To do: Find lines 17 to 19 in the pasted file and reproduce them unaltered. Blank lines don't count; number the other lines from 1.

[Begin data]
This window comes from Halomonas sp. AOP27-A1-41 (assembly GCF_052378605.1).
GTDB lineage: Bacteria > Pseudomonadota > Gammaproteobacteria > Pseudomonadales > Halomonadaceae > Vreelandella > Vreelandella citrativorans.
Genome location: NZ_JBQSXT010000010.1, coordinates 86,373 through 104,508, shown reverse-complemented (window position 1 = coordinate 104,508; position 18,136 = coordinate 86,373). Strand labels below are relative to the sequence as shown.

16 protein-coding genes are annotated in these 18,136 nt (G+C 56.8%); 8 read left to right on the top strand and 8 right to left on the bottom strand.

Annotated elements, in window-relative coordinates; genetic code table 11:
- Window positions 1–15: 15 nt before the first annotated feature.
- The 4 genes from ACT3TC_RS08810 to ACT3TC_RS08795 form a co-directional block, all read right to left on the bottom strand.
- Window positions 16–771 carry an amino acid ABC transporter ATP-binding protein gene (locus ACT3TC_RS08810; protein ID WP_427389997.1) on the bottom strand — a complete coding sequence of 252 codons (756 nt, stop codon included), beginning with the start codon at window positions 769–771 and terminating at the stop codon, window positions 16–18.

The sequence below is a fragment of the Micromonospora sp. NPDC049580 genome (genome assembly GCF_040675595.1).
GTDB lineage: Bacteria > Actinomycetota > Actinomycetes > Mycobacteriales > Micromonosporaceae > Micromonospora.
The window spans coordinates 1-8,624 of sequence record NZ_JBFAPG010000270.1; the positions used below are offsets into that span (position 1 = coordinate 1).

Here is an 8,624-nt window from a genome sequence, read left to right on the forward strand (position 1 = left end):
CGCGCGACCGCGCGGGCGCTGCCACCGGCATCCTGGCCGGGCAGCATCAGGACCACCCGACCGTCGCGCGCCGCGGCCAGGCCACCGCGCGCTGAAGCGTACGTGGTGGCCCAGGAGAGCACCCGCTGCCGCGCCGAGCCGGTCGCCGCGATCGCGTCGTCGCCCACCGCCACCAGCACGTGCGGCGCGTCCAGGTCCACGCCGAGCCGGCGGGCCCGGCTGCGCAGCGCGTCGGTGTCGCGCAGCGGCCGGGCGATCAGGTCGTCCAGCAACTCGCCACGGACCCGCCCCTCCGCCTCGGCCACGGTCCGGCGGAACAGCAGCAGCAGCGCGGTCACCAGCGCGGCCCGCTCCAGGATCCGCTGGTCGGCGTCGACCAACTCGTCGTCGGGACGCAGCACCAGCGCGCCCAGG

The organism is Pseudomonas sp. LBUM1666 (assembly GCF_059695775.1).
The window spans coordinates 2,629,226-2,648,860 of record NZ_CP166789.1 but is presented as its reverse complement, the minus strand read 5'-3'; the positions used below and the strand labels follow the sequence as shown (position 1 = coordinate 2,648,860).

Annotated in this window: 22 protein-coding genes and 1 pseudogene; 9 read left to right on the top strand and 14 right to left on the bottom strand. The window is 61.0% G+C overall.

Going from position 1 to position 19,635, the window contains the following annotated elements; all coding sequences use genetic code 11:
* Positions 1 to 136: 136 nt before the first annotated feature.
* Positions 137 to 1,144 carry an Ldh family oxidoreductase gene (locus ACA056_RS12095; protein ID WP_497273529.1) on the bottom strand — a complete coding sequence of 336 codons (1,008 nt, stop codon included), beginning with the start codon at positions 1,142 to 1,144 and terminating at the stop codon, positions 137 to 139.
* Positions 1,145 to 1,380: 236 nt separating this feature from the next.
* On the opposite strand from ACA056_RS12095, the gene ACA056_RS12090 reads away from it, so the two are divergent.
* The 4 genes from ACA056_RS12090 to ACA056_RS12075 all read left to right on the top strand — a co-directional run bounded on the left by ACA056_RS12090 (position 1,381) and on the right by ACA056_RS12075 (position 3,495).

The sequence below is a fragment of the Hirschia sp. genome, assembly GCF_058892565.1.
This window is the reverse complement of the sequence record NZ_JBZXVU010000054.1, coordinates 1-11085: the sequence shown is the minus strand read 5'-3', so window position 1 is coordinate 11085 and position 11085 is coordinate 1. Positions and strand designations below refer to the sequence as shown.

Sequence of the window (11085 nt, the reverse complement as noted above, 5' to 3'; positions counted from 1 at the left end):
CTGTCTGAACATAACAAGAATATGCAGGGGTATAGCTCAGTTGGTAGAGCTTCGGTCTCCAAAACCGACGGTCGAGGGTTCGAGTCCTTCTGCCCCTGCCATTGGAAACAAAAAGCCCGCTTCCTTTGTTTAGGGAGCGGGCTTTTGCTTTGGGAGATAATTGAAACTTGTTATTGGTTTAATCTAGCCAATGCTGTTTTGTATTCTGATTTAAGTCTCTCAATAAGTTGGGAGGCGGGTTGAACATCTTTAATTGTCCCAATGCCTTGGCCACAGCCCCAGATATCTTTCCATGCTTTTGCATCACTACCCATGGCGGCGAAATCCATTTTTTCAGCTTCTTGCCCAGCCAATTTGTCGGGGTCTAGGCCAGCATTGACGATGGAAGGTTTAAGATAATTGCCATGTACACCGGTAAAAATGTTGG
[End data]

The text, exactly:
Going from position 1 to position 19,635, the window contains the following annotated elements; all coding sequences use genetic code 11:
* Positions 1 to 136: 136 nt before the first annotated feature.
* Positions 137 to 1,144 carry an Ldh family oxidoreductase gene (locus ACA056_RS12095; protein ID WP_497273529.1) on the bottom strand — a complete coding sequence of 336 codons (1,008 nt, stop codon included), beginning with the start codon at positions 1,142 to 1,144 and terminating at the stop codon, positions 137 to 139.